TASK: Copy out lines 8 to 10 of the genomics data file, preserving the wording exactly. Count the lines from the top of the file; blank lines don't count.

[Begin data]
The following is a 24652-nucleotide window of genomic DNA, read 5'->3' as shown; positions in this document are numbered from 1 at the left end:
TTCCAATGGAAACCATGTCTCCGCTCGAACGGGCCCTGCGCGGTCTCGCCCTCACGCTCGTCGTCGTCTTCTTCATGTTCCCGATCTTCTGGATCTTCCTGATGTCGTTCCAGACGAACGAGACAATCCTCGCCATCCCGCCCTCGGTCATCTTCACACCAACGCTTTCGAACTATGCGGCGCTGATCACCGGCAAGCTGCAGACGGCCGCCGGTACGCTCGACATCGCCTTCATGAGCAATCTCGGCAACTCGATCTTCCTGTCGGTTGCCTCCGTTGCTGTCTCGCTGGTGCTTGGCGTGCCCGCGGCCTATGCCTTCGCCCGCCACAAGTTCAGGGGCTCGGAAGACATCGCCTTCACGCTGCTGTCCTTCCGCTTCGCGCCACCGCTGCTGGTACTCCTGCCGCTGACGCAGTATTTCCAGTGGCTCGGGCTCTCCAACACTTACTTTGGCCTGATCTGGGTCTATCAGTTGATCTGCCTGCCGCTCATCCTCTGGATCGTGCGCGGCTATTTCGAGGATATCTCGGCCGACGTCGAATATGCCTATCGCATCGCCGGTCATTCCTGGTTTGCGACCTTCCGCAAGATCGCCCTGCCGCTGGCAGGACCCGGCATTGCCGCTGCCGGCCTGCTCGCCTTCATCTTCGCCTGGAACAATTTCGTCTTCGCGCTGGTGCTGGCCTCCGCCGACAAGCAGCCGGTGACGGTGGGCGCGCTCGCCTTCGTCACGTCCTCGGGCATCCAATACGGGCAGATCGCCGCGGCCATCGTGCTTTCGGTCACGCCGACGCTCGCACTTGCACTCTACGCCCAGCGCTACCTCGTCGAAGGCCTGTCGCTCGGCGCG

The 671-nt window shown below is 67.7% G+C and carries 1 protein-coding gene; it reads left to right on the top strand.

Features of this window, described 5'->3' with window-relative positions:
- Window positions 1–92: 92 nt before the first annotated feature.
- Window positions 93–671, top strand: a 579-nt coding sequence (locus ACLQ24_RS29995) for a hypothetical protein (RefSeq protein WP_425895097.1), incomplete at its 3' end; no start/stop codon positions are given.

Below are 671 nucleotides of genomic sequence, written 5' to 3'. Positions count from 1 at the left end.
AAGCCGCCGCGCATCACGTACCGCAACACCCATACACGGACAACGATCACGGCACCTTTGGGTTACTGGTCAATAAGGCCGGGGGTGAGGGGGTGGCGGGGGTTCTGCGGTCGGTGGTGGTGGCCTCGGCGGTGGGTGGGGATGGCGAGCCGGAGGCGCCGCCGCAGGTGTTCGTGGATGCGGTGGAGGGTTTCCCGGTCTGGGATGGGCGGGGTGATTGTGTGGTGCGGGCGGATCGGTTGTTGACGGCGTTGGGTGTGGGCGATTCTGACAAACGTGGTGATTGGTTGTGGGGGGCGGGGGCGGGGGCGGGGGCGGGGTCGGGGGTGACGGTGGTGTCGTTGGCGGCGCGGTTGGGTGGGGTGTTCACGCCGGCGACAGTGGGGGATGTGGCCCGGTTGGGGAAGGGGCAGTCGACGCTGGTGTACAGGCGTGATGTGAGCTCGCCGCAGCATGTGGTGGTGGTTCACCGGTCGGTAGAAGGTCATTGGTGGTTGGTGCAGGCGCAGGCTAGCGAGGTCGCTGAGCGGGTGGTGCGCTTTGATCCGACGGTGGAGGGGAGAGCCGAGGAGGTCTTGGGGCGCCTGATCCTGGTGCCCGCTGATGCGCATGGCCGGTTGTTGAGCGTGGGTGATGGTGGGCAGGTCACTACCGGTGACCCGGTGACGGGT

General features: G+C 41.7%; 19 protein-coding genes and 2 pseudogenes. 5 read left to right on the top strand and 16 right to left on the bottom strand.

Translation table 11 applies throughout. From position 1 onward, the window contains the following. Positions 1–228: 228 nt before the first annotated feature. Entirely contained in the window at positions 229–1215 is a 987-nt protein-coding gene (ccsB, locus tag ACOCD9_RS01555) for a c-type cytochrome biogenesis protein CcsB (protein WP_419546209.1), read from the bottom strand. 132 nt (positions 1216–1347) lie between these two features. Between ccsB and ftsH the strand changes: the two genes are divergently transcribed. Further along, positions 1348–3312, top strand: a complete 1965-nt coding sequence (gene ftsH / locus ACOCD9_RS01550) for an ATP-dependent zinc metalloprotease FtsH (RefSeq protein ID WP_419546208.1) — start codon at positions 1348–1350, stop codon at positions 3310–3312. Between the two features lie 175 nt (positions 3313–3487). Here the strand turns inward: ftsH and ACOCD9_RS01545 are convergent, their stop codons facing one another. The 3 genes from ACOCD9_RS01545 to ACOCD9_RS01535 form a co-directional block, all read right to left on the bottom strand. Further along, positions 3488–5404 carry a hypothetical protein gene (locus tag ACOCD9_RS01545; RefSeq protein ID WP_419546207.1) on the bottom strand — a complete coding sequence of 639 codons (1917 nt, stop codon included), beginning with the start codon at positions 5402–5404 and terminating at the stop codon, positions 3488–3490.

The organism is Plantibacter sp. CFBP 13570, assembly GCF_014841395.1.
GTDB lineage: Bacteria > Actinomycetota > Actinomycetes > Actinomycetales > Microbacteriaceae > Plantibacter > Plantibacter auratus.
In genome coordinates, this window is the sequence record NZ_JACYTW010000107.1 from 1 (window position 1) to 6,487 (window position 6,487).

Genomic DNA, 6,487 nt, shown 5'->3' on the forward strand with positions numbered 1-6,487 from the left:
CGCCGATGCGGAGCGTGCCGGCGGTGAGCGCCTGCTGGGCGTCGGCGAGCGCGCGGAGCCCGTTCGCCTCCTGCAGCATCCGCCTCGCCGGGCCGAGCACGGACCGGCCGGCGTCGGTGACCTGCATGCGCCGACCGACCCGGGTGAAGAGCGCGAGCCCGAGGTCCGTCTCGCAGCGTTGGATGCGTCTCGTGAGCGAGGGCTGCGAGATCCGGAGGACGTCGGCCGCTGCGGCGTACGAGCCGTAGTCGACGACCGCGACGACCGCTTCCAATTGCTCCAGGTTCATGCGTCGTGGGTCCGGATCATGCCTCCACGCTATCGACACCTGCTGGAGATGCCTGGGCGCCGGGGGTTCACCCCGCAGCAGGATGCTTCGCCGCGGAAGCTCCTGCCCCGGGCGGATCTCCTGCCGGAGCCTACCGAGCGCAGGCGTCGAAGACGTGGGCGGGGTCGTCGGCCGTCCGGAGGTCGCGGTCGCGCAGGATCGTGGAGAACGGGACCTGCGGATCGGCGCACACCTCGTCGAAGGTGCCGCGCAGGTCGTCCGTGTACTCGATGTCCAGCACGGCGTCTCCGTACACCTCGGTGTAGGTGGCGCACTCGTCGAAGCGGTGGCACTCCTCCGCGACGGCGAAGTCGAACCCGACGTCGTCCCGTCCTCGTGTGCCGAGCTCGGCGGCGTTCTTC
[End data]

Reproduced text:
AAGCCGCCGCGCATCACGTACCGCAACACCCATACACGGACAACGATCACGGCACCTTTGGGTTACTGGTCAATAAGGCCGGGGGTGAGGGGGTGGCGGGGGTTCTGCGGTCGGTGGTGGTGGCCTCGGCGGTGGGTGGGGATGGCGAGCCGGAGGCGCCGCCGCAGGTGTTCGTGGATGCGGTGGAGGGTTTCCCGGTCTGGGATGGGCGGGGTGATTGTGTGGTGCGGGCGGATCGGTTGTTGACGGCGTTGGGTGTGGGCGATTCTGACAAACGTGGTGATTGGTTGTGGGGGGCGGGGGCGGGGGCGGGGGCGGGGTCGGGGGTGACGGTGGTGTCGTTGGCGGCGCGGTTGGGTGGGGTGTTCACGCCGGCGACAGTGGGGGATGTGGCCCGGTTGGGGAAGGGGCAGTCGACGCTGGTGTACAGGCGTGATGTGAGCTCGCCGCAGCATGTGGTGGTGGTTCACCGGTCGGTAGAAGGTCATTGGTGGTTGGTGCAGGCGCAGGCTAGCGAGGTCGCTGAGCGGGTGGTGCGCTTTGATCCGACGGTGGAGGGGAGAGCCGAGGAGGTCTTGGGGCGCCTGATCCTGGTGCCCGCTGATGCGCATGGCCGGTTGTTGAGCGTGGGTGATGGTGGGCAGGTCACTACCGGTGACCCGGTGACGGGT

General features: G+C 41.7%; 19 protein-coding genes and 2 pseudogenes. 5 read left to right on the top strand and 16 right to left on the bottom strand.

Translation table 11 applies throughout. From position 1 onward, the window contains the following. Positions 1–228: 228 nt before the first annotated feature. Entirely contained in the window at positions 229–1215 is a 987-nt protein-coding gene (ccsB, locus tag ACOCD9_RS01555) for a c-type cytochrome biogenesis protein CcsB (protein WP_419546209.1), read from the bottom strand. 132 nt (positions 1216–1347) lie between these two features. Between ccsB and ftsH the strand changes: the two genes are divergently transcribed. Further along, positions 1348–3312, top strand: a complete 1965-nt coding sequence (gene ftsH / locus ACOCD9_RS01550) for an ATP-dependent zinc metalloprotease FtsH (RefSeq protein ID WP_419546208.1) — start codon at positions 1348–1350, stop codon at positions 3310–3312. Between the two features lie 175 nt (positions 3313–3487). Here the strand turns inward: ftsH and ACOCD9_RS01545 are convergent, their stop codons facing one another. The 3 genes from ACOCD9_RS01545 to ACOCD9_RS01535 form a co-directional block, all read right to left on the bottom strand. Further along, positions 3488–5404 carry a hypothetical protein gene (locus tag ACOCD9_RS01545; RefSeq protein ID WP_419546207.1) on the bottom strand — a complete coding sequence of 639 codons (1917 nt, stop codon included), beginning with the start codon at positions 5402–5404 and terminating at the stop codon, positions 3488–3490.